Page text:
The essence of Stray’s piece is the question, “What were those other 100 reporters doing?” The answer, unfortunately, is that they were rewriting everyone else’s stories. Given the current shortfalls in American journalism, this seems like an almost criminal waste of time. Jeff Jarvis offered the advice, “Cover what you do best, link to the rest”, and Stray’s finding suggests that many outlines haven’t yet embraced this particular piece of wisdom.
I was more struck by Stray’s closing point – that even the mighty New York Times got the story wrong. Two schools are mentioned in the Times’s report, the well-known Shanghai Jiaotong University and the obscure Lanxiang Vocational School. As the Qilu Evening News reported, Lanxiang Vocational school is a school that primarily teaches motor vehicle repair and certifies operators of earth moving equipment – it’s an extremely unlikely hotbed of hacking activity. (Though it’s possible that freelance, nationalist hackers were based out of Lanxiang’s computer lab, Qilu’s account casts serious doubt on reports that a Ukrainian professor was teaching specific hacking courses… in part because no serious computer training is offered at the school.) Perhaps it’s a bit much to expect the Times – though it does have a Shanghai bureau – to be reading a Chinese language newspaper… but as Stray points out, the story had been generously translated by the indispensible Roland Soong and was available on his prominent English-language site.
I’d love to see Google remove or deprioritize those big numbers that run under every story cluster. Yep, they’re useful for visualizing media attention – Newsmap does a beautiful job of portraying what stories Google knows about in visual form using these cluster numbers. But they give an illusion of abundance, where there’s often scarcity. If we knew here were 13 stories, not 800, on the Chinese universities and the Google hacks, perhaps we’d be demanding more access to original reporting. Maybe we’d ask for translation and inclusion of journalism in other languages in these clusters. Maybe we’d become more acutely aware that – in the case of this particular story – the original reporting was done almost exclusively by large newspapers, entities whose ability to do this reporting is increasingly imperiled.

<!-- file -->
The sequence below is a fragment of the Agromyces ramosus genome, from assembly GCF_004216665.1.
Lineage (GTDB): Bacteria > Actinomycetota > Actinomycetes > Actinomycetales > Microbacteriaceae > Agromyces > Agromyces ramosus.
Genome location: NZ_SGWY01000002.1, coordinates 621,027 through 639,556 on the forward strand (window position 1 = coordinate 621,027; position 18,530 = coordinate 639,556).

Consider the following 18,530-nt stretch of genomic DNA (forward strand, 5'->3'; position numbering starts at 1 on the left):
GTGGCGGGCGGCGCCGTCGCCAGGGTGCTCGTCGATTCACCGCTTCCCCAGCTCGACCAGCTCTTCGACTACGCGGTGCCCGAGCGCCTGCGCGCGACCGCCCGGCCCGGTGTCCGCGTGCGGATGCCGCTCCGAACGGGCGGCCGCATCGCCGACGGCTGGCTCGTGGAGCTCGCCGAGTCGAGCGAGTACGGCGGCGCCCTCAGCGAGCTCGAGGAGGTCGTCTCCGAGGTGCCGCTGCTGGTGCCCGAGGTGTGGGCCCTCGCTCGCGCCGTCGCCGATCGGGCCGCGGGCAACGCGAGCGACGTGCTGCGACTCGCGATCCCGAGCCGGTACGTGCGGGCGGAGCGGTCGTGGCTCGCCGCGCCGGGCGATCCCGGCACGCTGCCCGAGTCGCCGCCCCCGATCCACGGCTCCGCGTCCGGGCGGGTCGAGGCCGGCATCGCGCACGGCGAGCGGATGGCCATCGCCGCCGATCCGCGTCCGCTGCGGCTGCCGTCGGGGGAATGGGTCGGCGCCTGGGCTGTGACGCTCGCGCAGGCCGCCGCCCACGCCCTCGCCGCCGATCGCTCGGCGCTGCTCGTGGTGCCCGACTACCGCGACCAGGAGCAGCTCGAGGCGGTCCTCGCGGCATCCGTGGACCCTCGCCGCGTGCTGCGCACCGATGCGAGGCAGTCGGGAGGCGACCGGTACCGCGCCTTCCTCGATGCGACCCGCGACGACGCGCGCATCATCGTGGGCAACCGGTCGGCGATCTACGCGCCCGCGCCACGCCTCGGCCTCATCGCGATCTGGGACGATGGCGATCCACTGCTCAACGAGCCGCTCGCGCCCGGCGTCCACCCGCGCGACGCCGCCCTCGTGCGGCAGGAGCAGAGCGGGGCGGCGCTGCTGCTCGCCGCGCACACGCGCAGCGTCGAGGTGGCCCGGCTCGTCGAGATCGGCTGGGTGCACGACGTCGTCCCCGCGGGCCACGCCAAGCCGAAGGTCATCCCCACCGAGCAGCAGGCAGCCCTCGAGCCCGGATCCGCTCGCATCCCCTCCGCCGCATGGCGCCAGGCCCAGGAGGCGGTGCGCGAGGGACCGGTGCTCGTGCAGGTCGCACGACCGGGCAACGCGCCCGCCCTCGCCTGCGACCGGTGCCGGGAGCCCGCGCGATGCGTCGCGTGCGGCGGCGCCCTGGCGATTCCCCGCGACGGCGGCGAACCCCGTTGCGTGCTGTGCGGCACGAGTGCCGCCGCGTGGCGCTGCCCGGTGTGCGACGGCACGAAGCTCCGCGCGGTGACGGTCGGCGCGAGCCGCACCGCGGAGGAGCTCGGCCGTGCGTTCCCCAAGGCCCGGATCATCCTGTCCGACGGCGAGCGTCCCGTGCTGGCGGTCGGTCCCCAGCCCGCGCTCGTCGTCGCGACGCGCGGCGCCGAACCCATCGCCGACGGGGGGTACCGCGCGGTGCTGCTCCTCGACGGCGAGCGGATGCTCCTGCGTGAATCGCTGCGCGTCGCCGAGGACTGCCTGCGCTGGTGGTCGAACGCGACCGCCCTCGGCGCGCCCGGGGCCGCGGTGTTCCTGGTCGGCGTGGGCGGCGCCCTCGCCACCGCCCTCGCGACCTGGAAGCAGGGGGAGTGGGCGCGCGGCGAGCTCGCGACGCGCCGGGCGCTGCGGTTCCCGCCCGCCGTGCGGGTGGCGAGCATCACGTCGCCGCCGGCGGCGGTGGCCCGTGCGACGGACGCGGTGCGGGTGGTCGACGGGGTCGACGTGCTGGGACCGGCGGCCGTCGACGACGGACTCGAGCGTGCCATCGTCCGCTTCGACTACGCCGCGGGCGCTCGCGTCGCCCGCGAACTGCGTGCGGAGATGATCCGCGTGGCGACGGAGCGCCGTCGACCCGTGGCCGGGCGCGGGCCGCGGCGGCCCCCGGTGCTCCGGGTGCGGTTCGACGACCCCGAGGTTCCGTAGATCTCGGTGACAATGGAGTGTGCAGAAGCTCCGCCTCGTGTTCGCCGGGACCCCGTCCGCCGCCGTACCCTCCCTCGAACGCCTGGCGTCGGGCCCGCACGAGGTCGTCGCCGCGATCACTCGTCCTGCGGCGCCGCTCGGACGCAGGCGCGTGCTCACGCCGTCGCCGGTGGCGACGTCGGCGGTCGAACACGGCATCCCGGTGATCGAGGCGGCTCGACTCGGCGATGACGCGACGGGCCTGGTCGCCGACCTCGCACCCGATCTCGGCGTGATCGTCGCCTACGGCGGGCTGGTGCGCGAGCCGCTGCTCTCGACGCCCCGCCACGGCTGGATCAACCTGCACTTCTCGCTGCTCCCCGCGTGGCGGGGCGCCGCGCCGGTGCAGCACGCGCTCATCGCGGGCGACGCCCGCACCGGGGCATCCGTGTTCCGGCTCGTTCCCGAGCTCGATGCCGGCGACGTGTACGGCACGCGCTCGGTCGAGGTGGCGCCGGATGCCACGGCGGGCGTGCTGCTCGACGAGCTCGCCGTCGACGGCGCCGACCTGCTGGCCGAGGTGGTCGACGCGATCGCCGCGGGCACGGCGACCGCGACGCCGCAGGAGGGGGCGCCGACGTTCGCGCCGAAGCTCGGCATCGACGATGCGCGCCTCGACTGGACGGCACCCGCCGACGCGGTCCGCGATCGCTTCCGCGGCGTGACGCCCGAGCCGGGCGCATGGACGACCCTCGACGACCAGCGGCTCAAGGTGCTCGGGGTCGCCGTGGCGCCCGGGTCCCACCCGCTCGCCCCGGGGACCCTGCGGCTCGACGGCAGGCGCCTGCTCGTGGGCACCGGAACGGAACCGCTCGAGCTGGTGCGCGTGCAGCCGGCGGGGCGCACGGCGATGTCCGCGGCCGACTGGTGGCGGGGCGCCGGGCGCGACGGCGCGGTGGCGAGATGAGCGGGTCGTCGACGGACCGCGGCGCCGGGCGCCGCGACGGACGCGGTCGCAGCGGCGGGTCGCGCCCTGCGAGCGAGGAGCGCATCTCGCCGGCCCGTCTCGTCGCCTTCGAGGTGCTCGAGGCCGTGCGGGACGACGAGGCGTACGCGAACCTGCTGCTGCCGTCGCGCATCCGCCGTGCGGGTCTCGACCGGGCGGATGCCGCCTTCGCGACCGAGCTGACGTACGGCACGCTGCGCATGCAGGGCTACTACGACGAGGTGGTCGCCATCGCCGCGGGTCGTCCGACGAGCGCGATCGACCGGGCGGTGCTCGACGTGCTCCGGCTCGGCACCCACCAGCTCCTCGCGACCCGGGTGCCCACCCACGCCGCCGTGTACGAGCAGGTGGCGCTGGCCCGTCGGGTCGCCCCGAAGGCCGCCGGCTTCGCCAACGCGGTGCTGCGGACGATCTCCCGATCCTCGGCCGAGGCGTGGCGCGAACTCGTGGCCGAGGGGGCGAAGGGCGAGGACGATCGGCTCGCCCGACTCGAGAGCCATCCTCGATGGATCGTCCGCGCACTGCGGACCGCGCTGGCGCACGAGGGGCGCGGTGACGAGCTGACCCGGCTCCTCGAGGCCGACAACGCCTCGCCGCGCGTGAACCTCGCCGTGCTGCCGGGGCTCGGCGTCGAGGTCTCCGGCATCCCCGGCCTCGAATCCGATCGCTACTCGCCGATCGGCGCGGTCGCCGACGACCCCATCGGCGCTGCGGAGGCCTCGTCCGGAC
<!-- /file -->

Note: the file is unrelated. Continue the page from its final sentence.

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EZ, this is interesting to think about in the context of the translation exchange. If that ratio is true for most stories – and I suspect it is, given what we know about reporting practice and the declining number of international correspondents – then the quality translation and recontexualization of original content in other languages could have a large effect on the ratio of original stories. It would be interesting to study a larger sample of stories over time; if there’s anything like an average of 10 original stories per news event, then adding 2-3 from other language stories is significant and powerful. Definitely worth the research.